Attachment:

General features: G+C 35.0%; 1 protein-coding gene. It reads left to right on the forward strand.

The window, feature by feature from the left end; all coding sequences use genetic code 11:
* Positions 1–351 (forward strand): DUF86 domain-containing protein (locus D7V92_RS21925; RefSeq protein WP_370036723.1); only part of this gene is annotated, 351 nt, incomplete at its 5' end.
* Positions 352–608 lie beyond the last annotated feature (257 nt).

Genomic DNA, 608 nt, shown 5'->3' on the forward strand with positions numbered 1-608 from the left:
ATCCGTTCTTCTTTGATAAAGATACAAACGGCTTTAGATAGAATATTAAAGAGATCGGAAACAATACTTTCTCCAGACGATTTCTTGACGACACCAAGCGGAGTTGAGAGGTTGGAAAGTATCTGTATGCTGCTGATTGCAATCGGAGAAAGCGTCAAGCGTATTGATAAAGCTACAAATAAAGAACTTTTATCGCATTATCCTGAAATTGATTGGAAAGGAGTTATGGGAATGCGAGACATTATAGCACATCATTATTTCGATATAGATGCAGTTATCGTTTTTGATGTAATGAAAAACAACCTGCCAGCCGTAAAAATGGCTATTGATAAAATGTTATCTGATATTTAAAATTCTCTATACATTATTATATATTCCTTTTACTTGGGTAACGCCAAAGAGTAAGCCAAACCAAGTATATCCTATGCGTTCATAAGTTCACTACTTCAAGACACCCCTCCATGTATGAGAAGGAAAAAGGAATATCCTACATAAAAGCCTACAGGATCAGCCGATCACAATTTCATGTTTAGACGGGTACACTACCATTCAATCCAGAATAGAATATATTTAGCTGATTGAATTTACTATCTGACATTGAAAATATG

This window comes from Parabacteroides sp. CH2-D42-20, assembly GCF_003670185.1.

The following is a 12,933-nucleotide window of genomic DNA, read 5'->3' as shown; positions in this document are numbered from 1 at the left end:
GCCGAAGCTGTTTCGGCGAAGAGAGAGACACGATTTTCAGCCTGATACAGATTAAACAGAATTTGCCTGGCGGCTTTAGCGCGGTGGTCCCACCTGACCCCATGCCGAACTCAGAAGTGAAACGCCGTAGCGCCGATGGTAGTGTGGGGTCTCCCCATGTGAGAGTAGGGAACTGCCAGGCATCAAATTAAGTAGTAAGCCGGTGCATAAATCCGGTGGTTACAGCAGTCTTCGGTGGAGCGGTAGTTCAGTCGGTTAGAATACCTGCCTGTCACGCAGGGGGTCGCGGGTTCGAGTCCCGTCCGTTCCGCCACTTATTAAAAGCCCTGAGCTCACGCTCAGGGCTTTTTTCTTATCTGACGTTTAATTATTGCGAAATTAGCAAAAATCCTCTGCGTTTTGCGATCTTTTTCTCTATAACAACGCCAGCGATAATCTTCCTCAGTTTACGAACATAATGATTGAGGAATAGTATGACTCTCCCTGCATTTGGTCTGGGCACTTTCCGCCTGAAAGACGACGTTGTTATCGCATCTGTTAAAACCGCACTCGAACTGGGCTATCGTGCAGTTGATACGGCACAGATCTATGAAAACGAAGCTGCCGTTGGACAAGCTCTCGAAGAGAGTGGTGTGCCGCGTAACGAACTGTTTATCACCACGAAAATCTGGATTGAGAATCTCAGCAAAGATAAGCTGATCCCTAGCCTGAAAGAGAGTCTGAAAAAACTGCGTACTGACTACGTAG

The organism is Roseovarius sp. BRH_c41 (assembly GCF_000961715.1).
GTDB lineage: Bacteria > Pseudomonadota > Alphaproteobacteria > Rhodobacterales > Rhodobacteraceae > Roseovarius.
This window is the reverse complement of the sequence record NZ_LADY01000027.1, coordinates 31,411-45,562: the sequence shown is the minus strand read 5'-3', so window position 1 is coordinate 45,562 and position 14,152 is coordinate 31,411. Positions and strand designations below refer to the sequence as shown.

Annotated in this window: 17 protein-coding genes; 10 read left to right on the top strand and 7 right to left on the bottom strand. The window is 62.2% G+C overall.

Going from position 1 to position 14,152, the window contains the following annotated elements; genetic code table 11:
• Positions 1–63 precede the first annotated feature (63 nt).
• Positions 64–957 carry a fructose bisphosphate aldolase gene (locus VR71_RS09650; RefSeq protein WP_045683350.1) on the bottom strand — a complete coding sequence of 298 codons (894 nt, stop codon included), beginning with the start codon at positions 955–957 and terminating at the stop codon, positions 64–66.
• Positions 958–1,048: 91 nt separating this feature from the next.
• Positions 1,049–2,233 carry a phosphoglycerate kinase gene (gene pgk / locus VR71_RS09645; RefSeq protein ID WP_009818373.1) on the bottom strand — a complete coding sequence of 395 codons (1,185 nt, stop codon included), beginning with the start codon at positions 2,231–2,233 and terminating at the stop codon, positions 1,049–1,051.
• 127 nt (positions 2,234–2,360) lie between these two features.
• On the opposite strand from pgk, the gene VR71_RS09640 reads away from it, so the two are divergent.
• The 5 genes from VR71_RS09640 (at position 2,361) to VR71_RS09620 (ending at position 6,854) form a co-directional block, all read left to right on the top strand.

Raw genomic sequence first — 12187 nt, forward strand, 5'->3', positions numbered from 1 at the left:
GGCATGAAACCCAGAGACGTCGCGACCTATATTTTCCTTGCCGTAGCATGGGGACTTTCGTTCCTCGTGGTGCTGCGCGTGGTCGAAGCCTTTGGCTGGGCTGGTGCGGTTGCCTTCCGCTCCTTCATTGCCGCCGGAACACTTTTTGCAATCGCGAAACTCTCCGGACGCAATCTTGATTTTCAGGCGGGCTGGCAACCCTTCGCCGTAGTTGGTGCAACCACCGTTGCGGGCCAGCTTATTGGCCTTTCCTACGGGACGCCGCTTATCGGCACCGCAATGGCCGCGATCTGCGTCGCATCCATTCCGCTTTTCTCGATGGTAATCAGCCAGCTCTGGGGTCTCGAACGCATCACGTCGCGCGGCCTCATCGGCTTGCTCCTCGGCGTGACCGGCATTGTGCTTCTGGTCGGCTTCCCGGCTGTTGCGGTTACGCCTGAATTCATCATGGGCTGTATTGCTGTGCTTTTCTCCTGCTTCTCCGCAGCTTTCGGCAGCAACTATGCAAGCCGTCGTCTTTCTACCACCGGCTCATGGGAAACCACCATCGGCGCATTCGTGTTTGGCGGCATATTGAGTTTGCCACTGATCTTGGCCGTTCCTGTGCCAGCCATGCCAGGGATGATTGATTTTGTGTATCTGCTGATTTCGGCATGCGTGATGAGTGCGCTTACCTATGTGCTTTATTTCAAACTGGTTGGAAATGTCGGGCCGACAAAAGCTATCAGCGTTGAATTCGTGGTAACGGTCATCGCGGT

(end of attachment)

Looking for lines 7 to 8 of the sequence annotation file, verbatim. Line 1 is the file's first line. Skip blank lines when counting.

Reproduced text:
This window comes from Parabacteroides sp. CH2-D42-20, assembly GCF_003670185.1.

The following is a 12,933-nucleotide window of genomic DNA, read 5'->3' as shown; positions in this document are numbered from 1 at the left end: